Yes to the BPL online catalog! I was actually thinking about the different benefits and conveniences of ebooks vs. print books this morning, and I realized that I’m actually much more restrained and frugal when it comes to ebooks. I NEVER load more than one book at a time, unless I know I’m going somewhere without wifi for an extended period of time. I only buy a book if I’ve finished the last, whereas I suspect my print book collection is actually reproducing by itself, because there’s no way I bought that many books, right? RIGHT?!

    • Raquel permalink
      March 4, 2012

      I am also more frugal with e-books, although I sometimes go on a “spree” of loading my Kindle with numerous free classics that I have always meant to read but never have. Amazon also offers inexpensive bundles (99 cents, usually) of all the works by a certain classic author, like Jane Austen, that have an active table of contents so you can flip about and cozy up with the title you want from their collection. I love having a bunch of these on my Kindle because then I’ll never lack for reading material. Sometimes I’ll get one of their “deal” ebooks that are less than $4, but only after much careful consideration!

      But I definitely am more careful about what I actually buy. I check my 2 library Overdrive accounts first to see if a book I want is available for loan, and if not, I always get the free sample before I decide to buy. The one-click Amazon buying system can be dangerous, so I try hard to exercise restraint! :)

      And srsly, HOW do print books multiply so quickly? They are all over my house and half the time I can’t even remember acquiring them! :)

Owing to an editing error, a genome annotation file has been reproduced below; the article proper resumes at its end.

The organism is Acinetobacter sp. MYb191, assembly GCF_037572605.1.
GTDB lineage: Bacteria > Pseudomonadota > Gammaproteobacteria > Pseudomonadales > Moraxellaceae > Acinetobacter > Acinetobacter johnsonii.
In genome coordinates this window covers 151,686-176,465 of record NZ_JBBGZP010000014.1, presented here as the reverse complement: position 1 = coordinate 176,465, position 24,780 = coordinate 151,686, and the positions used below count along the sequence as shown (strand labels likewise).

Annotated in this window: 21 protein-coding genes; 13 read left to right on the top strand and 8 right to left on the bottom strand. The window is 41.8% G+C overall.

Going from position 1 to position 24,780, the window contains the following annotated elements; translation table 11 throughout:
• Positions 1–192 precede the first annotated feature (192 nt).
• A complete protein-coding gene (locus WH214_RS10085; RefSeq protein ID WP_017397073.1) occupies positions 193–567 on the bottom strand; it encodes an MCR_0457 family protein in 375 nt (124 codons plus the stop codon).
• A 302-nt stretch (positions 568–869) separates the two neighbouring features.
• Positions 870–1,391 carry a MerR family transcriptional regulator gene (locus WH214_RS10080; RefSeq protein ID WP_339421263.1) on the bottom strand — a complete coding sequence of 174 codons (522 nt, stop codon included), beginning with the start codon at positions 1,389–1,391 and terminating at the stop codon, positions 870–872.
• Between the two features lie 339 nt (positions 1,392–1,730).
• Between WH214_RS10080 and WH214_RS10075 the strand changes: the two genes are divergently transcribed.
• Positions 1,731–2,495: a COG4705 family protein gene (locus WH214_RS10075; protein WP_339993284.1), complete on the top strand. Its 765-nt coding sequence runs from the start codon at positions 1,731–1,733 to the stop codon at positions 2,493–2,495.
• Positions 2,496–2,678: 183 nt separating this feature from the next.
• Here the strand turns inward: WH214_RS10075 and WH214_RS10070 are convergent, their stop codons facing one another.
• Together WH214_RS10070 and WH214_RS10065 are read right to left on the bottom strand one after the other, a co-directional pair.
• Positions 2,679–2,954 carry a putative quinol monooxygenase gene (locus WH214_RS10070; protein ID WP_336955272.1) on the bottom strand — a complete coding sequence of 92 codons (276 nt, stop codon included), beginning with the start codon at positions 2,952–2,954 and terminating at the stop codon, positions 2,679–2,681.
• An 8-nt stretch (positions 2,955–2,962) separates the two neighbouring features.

5. Dawn permalink
    February 29, 2012

    I definitely still have many reasons for reading real books in my everyday life, though I think I’ve found a balance with the Kindle, after having it for so long now. I read books on the Kindle when I am traveling, when the book is out in hardcover, when I need a book right away and I can’t be bothered to go to the store (sometimes I’m lazy but oftentimes that happens when traveling), and sometimes when I’m reading YAL. It’s certainly cozier to read in bed than a book and obviously easier to travel with. I did read some non-fiction books on it when traveling one summer and hated it – too hard to flip back, even with bookmarks – so I agree with Raquel.

    I haven’t checked out library loans yet as that’s a newer Kindle feature. Good idea to check and see if other libraries have books available (Is my Warwick account still active?!). I’ll have to try that sometime. Also a good tip about keeping the wireless turned off so it can’t send itself back. :)

    We ordered the wrong cover for Derek’s Kindle Fire and Amazon told us to keep it but refunded us the money. What version is your cover for? Maybe it would work on mine.

  6. March 2, 2012

    i will try my darndest never to switch to digital- i love the feeling and the smell of real books too much for that. similarly though, my husband and i bought a new car in december and i have driven it only once. sometimes we like to delay our gratification. no idea why!!!

    xo
    sami